Measuring this polarization indicates that the magnetic field near the black hole is quite strong, and actually helps keep the material in the disk at the inner edge, temporarily slowing some of it from falling in. They measured the rate at which stuff is falling in as 0.0003–0.002 of the Sun's mass every year. That may not sound like much, but in fact it means that at the top of that range the black hole is consuming as much as two Jupiters worth of material every year.
Or, if you prefer, it's eating the equivalent of the Earth twice a day.
<sudden panicked screaming while running around in circles>
That's phenomenal. They also found that the magnetic field strength is something like 1–30 Gauss, or roughly twice to 60 times stronger than Earth's. Again, that may not sound like much but it's acting over a vast amount of space, hundreds of billions of kilometers at least. The power of such a magnetic field is immense.
In fact, black holes like this can launch twin beams of matter and energy away from the disk, what astronomers call jets, and these are so strong they can stretch for hundreds of thousands of light years, far larger than entire galaxies. The energy of such jets is just mind-crushing; the kinetic energy of the material alone (its energy of motion, how much energy it took to get it up to speed) can be many of billions of times the energy the Sun emits!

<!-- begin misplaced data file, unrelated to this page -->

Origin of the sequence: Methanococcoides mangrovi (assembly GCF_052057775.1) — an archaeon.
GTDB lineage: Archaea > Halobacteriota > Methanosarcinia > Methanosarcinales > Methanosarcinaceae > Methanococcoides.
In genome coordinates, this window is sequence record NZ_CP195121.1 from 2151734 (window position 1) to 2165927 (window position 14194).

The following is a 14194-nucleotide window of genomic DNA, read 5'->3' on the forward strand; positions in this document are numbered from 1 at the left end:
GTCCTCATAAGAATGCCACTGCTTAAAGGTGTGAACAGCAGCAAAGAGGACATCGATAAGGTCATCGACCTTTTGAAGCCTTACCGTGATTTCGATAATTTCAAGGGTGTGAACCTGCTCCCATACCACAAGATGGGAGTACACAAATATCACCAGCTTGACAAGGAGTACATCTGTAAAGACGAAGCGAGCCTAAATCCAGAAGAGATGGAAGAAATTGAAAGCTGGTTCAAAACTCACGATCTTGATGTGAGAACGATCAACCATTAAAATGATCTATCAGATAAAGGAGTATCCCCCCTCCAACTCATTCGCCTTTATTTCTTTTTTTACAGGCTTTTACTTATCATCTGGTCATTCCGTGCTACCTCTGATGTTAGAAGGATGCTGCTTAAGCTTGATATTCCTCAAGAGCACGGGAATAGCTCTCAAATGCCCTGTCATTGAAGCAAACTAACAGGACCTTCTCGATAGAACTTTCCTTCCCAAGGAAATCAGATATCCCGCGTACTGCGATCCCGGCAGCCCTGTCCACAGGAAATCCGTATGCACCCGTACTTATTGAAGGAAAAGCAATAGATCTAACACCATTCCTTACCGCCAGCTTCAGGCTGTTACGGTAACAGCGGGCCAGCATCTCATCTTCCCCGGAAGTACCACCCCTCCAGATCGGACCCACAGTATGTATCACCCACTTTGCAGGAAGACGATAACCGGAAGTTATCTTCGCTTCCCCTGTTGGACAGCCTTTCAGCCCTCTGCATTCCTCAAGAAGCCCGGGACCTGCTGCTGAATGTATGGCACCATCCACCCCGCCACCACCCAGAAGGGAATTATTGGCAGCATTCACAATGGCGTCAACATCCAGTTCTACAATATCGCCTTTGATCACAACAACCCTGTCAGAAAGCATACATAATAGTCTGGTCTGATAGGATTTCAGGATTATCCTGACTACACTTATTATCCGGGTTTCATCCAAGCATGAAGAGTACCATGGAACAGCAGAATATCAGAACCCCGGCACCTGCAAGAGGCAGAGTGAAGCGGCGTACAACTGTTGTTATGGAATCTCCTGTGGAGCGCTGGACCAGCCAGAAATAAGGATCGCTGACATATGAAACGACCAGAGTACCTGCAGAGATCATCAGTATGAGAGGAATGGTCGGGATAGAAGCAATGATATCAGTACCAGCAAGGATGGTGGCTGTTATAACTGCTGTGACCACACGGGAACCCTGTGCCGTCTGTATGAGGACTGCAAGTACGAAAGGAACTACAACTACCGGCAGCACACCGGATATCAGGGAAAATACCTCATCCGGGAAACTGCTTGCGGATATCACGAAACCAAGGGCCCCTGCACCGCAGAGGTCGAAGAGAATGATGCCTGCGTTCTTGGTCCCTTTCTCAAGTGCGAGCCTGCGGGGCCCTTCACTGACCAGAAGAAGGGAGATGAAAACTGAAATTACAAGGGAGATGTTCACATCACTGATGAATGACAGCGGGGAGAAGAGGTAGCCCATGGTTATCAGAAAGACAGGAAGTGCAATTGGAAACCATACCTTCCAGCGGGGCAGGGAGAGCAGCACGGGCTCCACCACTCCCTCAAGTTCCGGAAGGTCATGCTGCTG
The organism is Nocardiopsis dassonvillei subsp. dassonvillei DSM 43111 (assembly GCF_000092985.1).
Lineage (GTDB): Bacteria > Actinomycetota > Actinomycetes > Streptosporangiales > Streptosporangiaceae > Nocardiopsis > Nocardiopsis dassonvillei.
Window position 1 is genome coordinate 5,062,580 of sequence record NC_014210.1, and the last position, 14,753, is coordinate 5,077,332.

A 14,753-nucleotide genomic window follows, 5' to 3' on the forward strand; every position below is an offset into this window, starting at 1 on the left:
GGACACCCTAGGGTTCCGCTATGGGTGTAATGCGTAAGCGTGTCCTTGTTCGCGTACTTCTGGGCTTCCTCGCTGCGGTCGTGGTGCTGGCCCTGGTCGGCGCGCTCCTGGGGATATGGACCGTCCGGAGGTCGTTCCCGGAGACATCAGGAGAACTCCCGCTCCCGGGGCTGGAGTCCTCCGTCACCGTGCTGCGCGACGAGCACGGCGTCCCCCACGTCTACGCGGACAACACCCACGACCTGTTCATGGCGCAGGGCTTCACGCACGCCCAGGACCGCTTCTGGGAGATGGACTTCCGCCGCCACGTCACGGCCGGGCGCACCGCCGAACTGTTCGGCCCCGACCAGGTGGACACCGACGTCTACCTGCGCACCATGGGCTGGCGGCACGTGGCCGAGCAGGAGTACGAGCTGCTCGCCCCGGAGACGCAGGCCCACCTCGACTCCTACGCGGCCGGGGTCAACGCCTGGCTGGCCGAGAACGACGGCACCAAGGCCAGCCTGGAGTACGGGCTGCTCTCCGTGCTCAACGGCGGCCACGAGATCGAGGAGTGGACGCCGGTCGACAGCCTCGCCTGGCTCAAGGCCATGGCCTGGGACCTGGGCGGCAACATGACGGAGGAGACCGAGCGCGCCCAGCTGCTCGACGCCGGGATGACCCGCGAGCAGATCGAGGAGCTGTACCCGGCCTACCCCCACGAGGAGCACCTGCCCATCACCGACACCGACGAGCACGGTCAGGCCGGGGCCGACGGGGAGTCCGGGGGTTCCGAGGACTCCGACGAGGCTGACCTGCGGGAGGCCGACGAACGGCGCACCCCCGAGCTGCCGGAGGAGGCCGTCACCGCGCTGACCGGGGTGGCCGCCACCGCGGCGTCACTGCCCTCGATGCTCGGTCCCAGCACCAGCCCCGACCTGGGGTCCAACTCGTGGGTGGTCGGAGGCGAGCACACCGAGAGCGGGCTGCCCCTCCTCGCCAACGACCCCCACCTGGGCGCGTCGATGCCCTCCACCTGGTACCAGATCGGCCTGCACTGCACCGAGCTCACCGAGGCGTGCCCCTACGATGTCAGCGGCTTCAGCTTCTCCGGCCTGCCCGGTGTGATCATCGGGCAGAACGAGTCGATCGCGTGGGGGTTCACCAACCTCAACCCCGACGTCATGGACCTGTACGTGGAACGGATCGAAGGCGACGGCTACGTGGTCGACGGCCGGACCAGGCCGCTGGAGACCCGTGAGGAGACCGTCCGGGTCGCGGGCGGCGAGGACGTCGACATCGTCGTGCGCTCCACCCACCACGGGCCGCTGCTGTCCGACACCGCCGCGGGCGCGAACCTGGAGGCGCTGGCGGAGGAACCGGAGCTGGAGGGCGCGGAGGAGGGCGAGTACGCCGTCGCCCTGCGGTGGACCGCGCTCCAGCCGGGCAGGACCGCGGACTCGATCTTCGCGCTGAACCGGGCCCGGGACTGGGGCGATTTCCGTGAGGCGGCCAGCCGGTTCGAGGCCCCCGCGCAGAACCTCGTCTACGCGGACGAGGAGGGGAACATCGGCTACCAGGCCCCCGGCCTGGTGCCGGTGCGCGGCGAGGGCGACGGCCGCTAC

We know these are also magnetic phenomena, caused by the twisting up of the inner magnetic field of the accretion disk into a tornado-like vortex, but it's not clear how that happens. By measuring the magnetic field properties so close to a black hole, astronomers will gain insight into these strange and terrifyingly powerful features. M87 has jets like this (we only see the one aimed more or less toward us due to relativistic effects), and it was studied in the new analysis as well.
Measuring the polarization of the light is an incredibly difficult and painstaking process, which is why these observations are being released only now; it took much longer to analyze the data than to make the image we saw two years ago. But the information stored in such data is worth the effort and the wait.
And to me the actual numbers and mechanics of this particular black hole, as tremendously cool as they are, aren't the real treasure here. What's really valuable is the knowledge that we can actually do this. It's hard, and it's groundbreaking, but it can be done. There are a lot more black holes out there — including Sgr A*, the 4-million-solar-mass behemoth in the center of the Milky Way — that can be studied in this way. We may need bigger and more powerful radio telescopes, and we may need more computer processing power, but these observations show that this is a technical issue, an engineering problem to solve, not a physical one.
We can peer at matter millions of light years away, sift the results for specific kinds of light, and use that information to better understand what happens when a black hole 6.5 billion times the mass of the Sun rips a hole in the fabric of reality. I'd say that's worth knowing.